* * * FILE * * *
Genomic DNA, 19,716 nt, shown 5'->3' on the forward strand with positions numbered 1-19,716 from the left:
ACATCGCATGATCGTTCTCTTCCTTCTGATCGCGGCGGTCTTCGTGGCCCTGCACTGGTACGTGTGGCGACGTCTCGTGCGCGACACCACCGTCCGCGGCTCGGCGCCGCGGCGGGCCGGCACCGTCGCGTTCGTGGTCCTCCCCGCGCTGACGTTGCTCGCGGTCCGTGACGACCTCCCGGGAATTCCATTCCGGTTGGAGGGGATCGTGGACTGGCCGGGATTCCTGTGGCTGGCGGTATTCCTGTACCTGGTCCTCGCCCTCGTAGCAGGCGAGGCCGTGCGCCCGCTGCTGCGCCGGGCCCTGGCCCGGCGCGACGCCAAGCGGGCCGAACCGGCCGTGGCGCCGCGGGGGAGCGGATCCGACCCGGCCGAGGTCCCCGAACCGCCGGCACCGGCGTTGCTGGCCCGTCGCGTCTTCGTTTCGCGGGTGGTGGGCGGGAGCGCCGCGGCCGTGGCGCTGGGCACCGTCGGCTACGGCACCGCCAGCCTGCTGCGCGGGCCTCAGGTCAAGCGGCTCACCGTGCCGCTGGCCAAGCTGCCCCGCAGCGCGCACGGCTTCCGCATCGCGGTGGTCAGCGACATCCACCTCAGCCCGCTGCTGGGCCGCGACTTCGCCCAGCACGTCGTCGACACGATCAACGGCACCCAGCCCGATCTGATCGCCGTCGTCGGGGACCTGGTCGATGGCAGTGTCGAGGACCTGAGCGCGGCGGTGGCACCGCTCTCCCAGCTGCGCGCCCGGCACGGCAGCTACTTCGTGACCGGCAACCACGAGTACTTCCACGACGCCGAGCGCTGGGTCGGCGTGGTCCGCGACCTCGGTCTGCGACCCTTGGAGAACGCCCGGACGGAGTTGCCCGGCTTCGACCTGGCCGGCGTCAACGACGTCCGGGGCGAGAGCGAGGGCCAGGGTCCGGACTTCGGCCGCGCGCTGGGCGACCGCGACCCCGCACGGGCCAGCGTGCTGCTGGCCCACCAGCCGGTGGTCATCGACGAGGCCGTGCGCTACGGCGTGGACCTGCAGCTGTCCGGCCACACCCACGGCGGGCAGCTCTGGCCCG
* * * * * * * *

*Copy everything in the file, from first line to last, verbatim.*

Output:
Genomic DNA, 19,716 nt, shown 5'->3' on the forward strand with positions numbered 1-19,716 from the left:
ACATCGCATGATCGTTCTCTTCCTTCTGATCGCGGCGGTCTTCGTGGCCCTGCACTGGTACGTGTGGCGACGTCTCGTGCGCGACACCACCGTCCGCGGCTCGGCGCCGCGGCGGGCCGGCACCGTCGCGTTCGTGGTCCTCCCCGCGCTGACGTTGCTCGCGGTCCGTGACGACCTCCCGGGAATTCCATTCCGGTTGGAGGGGATCGTGGACTGGCCGGGATTCCTGTGGCTGGCGGTATTCCTGTACCTGGTCCTCGCCCTCGTAGCAGGCGAGGCCGTGCGCCCGCTGCTGCGCCGGGCCCTGGCCCGGCGCGACGCCAAGCGGGCCGAACCGGCCGTGGCGCCGCGGGGGAGCGGATCCGACCCGGCCGAGGTCCCCGAACCGCCGGCACCGGCGTTGCTGGCCCGTCGCGTCTTCGTTTCGCGGGTGGTGGGCGGGAGCGCCGCGGCCGTGGCGCTGGGCACCGTCGGCTACGGCACCGCCAGCCTGCTGCGCGGGCCTCAGGTCAAGCGGCTCACCGTGCCGCTGGCCAAGCTGCCCCGCAGCGCGCACGGCTTCCGCATCGCGGTGGTCAGCGACATCCACCTCAGCCCGCTGCTGGGCCGCGACTTCGCCCAGCACGTCGTCGACACGATCAACGGCACCCAGCCCGATCTGATCGCCGTCGTCGGGGACCTGGTCGATGGCAGTGTCGAGGACCTGAGCGCGGCGGTGGCACCGCTCTCCCAGCTGCGCGCCCGGCACGGCAGCTACTTCGTGACCGGCAACCACGAGTACTTCCACGACGCCGAGCGCTGGGTCGGCGTGGTCCGCGACCTCGGTCTGCGACCCTTGGAGAACGCCCGGACGGAGTTGCCCGGCTTCGACCTGGCCGGCGTCAACGACGTCCGGGGCGAGAGCGAGGGCCAGGGTCCGGACTTCGGCCGCGCGCTGGGCGACCGCGACCCCGCACGGGCCAGCGTGCTGCTGGCCCACCAGCCGGTGGTCATCGACGAGGCCGTGCGCTACGGCGTGGACCTGCAGCTGTCCGGCCACACCCACGGCGGGCAGCTCTGGCCCG